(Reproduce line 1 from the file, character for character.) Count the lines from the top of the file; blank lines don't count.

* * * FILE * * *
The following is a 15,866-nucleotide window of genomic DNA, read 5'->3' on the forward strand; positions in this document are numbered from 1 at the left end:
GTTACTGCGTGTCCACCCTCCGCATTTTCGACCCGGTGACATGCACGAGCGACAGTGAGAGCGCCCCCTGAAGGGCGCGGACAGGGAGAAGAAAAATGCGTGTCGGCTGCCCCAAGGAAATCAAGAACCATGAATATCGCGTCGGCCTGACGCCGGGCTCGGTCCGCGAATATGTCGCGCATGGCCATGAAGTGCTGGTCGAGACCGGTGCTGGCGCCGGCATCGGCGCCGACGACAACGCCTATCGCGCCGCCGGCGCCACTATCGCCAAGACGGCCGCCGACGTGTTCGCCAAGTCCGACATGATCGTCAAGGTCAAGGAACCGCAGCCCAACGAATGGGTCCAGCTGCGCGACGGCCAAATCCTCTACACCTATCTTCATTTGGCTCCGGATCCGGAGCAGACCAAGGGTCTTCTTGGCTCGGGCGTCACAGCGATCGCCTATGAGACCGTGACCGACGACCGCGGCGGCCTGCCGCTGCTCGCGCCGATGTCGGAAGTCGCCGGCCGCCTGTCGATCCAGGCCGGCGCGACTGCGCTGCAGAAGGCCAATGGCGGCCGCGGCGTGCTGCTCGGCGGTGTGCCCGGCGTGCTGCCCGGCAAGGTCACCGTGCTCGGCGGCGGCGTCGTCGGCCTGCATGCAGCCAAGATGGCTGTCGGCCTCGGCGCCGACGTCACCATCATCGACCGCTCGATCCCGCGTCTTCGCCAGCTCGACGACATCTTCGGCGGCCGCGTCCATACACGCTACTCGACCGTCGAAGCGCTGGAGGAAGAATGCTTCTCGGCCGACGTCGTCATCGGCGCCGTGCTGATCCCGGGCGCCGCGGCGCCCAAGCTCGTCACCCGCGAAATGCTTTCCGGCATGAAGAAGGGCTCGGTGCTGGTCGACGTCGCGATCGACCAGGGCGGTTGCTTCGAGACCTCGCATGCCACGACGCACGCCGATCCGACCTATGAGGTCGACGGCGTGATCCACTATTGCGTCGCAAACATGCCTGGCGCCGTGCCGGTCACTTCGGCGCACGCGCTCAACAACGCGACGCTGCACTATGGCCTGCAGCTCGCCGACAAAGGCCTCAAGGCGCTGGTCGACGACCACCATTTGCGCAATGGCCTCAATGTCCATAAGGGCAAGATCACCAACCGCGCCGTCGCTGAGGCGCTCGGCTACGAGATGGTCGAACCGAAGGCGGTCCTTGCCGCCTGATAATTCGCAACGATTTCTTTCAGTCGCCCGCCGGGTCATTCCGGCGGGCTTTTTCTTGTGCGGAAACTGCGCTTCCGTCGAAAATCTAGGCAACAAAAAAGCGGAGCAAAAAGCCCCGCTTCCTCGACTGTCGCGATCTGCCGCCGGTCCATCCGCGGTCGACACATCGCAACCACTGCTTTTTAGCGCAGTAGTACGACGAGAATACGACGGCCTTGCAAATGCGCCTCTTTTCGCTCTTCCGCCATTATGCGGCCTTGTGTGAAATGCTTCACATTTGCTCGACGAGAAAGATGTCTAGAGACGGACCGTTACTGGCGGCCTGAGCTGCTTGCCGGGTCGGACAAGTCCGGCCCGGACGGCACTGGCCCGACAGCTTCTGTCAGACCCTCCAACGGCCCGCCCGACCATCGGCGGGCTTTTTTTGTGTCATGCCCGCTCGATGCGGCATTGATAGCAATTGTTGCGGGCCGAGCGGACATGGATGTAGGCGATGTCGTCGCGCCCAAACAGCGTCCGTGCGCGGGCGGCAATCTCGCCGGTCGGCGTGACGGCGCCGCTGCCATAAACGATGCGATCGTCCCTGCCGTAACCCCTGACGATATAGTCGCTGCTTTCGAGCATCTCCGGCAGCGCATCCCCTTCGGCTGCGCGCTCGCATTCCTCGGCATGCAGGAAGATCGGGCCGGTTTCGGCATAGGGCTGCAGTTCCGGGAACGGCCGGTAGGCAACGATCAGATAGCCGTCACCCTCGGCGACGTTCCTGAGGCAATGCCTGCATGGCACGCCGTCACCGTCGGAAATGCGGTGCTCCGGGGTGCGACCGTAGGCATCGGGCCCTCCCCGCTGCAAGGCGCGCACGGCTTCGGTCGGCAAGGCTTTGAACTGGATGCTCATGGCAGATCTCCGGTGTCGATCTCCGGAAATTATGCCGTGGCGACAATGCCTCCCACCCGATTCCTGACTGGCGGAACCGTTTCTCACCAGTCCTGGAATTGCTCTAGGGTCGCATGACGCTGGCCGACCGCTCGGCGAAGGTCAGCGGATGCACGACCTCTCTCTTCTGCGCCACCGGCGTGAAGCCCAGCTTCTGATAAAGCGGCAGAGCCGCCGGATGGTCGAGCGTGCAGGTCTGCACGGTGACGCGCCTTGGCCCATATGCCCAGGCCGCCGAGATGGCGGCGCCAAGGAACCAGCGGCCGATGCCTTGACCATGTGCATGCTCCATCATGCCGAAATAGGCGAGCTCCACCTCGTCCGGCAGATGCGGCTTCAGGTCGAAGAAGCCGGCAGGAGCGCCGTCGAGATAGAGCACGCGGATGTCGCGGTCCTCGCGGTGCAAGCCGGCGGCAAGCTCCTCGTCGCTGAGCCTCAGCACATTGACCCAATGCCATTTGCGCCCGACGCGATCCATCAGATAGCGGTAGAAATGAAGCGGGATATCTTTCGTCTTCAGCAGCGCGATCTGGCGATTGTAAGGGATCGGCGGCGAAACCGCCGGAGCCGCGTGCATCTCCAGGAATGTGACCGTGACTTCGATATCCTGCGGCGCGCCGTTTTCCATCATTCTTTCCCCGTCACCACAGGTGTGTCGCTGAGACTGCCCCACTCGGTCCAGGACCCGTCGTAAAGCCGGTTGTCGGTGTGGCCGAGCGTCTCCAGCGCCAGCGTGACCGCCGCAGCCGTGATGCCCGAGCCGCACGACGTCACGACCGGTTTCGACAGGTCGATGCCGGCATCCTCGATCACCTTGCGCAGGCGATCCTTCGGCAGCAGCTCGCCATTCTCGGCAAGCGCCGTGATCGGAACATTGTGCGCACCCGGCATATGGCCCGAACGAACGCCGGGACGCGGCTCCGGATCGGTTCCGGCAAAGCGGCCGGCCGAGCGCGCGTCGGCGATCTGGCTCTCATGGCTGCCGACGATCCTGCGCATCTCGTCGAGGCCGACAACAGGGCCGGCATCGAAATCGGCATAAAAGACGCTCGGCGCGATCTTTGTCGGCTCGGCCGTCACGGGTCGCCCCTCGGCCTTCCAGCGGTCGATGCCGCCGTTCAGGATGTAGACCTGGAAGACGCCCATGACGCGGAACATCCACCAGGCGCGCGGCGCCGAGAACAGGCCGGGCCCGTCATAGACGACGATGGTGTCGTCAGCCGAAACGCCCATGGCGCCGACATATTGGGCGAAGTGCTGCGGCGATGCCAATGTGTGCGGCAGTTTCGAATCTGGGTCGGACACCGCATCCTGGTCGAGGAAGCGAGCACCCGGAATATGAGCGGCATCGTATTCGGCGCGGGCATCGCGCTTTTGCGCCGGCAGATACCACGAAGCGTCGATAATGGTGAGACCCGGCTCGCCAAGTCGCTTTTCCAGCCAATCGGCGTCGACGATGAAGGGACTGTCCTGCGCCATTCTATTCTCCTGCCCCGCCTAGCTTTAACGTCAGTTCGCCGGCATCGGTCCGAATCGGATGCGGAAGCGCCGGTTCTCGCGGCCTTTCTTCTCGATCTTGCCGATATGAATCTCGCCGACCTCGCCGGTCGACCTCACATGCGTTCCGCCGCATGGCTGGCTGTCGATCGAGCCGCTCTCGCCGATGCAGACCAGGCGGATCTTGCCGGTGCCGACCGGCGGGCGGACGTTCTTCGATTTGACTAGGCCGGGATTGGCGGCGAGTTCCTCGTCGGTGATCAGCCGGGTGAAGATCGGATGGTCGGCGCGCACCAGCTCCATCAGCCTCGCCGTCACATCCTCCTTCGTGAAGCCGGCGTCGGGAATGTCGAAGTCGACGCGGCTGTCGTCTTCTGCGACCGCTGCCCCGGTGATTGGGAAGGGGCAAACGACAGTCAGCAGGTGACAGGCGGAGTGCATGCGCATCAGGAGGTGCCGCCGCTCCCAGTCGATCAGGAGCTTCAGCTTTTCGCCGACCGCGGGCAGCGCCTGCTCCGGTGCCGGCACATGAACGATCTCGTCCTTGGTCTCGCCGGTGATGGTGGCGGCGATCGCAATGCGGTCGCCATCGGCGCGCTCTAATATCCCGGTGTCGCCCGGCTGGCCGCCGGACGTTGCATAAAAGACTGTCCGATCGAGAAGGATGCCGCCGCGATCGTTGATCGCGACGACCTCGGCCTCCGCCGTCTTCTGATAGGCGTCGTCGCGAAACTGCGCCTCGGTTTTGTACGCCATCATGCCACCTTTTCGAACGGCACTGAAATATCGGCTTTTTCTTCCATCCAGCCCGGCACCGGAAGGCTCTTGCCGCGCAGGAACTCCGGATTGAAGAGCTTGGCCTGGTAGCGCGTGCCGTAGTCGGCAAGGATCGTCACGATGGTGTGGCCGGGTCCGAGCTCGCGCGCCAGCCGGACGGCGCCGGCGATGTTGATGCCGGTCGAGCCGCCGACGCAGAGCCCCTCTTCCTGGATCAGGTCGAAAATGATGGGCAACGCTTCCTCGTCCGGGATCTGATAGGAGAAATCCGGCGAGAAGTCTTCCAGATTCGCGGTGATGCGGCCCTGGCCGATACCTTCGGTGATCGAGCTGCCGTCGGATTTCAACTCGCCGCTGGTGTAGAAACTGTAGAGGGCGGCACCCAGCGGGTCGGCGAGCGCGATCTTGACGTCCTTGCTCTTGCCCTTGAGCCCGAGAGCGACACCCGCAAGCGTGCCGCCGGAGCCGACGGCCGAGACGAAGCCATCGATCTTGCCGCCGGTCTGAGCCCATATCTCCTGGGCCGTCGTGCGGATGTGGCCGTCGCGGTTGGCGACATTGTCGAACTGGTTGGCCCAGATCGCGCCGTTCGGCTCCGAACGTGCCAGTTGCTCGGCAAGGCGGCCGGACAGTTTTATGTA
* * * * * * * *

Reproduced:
The following is a 15,866-nucleotide window of genomic DNA, read 5'->3' on the forward strand; positions in this document are numbered from 1 at the left end: